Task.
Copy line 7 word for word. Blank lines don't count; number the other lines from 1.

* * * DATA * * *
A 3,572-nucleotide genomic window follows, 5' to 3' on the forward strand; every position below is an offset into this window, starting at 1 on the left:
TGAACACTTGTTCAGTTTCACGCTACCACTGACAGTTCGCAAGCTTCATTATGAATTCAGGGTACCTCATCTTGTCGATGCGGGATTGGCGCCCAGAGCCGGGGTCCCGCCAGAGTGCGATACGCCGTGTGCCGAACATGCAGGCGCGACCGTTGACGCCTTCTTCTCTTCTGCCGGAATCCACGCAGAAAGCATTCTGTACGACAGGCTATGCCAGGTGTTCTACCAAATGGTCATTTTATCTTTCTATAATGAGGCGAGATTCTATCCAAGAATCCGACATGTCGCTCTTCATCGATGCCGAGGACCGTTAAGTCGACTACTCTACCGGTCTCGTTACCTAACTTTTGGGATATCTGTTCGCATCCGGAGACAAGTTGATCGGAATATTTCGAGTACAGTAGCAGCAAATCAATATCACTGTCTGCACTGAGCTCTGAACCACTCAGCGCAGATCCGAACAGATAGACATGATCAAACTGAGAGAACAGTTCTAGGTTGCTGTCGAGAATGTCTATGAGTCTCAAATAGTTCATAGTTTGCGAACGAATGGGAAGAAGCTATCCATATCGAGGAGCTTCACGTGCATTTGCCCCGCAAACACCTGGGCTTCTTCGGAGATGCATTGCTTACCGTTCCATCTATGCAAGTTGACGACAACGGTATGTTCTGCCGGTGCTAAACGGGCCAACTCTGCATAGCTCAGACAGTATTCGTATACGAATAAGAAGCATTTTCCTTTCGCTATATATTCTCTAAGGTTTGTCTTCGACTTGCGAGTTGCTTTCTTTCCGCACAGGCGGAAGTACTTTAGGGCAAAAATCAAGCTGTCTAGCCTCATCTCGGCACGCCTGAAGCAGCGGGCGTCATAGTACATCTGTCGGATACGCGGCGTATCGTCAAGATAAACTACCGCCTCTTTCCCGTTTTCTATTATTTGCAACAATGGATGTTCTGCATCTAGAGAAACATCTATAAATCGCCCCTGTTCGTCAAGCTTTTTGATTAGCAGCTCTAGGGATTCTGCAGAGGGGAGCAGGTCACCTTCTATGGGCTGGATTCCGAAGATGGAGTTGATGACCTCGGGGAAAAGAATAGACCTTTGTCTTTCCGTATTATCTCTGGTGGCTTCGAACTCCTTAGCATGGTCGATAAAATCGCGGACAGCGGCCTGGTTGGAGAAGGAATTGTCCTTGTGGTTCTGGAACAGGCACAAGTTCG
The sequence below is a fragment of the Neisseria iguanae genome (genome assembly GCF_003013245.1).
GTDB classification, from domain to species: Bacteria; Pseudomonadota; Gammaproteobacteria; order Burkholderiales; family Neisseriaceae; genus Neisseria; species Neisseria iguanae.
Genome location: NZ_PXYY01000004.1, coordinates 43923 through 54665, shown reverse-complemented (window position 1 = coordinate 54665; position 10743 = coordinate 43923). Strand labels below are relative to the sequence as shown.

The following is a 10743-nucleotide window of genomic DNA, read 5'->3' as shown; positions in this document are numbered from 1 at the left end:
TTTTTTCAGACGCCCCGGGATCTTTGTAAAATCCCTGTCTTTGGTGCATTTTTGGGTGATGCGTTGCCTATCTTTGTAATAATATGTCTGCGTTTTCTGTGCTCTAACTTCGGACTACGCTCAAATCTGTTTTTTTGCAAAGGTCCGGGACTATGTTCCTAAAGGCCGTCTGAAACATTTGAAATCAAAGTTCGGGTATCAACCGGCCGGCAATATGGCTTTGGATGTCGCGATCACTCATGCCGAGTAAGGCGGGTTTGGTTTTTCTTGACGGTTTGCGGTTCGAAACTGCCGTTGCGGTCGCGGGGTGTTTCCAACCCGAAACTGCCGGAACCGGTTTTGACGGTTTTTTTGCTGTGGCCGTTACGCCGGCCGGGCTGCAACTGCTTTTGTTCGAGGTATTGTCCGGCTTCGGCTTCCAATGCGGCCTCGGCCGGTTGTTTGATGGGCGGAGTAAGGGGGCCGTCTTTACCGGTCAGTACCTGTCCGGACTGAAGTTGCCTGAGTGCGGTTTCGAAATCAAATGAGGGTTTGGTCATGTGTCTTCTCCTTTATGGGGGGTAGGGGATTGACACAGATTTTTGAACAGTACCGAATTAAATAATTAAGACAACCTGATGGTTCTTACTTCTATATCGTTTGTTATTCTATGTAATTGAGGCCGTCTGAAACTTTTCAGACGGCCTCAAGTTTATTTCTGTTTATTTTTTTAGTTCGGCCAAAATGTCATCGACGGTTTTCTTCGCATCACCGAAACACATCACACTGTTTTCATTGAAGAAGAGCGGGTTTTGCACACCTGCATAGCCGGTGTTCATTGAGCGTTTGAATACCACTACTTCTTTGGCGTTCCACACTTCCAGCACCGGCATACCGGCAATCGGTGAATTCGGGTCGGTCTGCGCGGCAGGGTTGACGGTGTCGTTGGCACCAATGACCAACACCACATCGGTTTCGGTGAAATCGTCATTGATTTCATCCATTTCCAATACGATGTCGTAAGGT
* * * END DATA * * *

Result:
TTTTTTCAGACGCCCCGGGATCTTTGTAAAATCCCTGTCTTTGGTGCATTTTTGGGTGATGCGTTGCCTATCTTTGTAATAATATGTCTGCGTTTTCTGTGCTCTAACTTCGGACTACGCTCAAATCTGTTTTTTTGCAAAGGTCCGGGACTATGTTCCTAAAGGCCGTCTGAAACATTTGAAATCAAAGTTCGGGTATCAACCGGCCGGCAATATGGCTTTGGATGTCGCGATCACTCATGCCGAGTAAGGCGGGTTTGGTTTTTCTTGACGGTTTGCGGTTCGAAACTGCCGTTGCGGTCGCGGGGTGTTTCCAACCCGAAACTGCCGGAACCGGTTTTGACGGTTTTTTTGCTGTGGCCGTTACGCCGGCCGGGCTGCAACTGCTTTTGTTCGAGGTATTGTCCGGCTTCGGCTTCCAATGCGGCCTCGGCCGGTTGTTTGATGGGCGGAGTAAGGGGGCCGTCTTTACCGGTCAGTACCTGTCCGGACTGAAGTTGCCTGAGTGCGGTTTCGAAATCAAATGAGGGTTTGGTCATGTGTCTTCTCCTTTATGGGGGGTAGGGGATTGACACAGATTTTTGAACAGTACCGAATTAAATAATTAAGACAACCTGATGGTTCTTACTTCTATATCGTTTGTTATTCTATGTAATTGAGGCCGTCTGAAACTTTTCAGACGGCCTCAAGTTTATTTCTGTTTATTTTTTTAGTTCGGCCAAAATGTCATCGACGGTTTTCTTCGCATCACCGAAACACATCACACTGTTTTCATTGAAGAAGAGCGGGTTTTGCACACCTGCATAGCCGGTGTTCATTGAGCGTTTGAATACCACTACTTCTTTGGCGTTCCACACTTCCAGCACCGGCATACCGGCAATCGGTGAATTCGGGTCGGTCTGCGCGGCAGGGTTGACGGTGTCGTTGGCACCAATGACCAACACCACATCGGTTTCGGTGAAATCGTCATTGATTTCATCCATTTCCAATACGATGTCGTAAGGT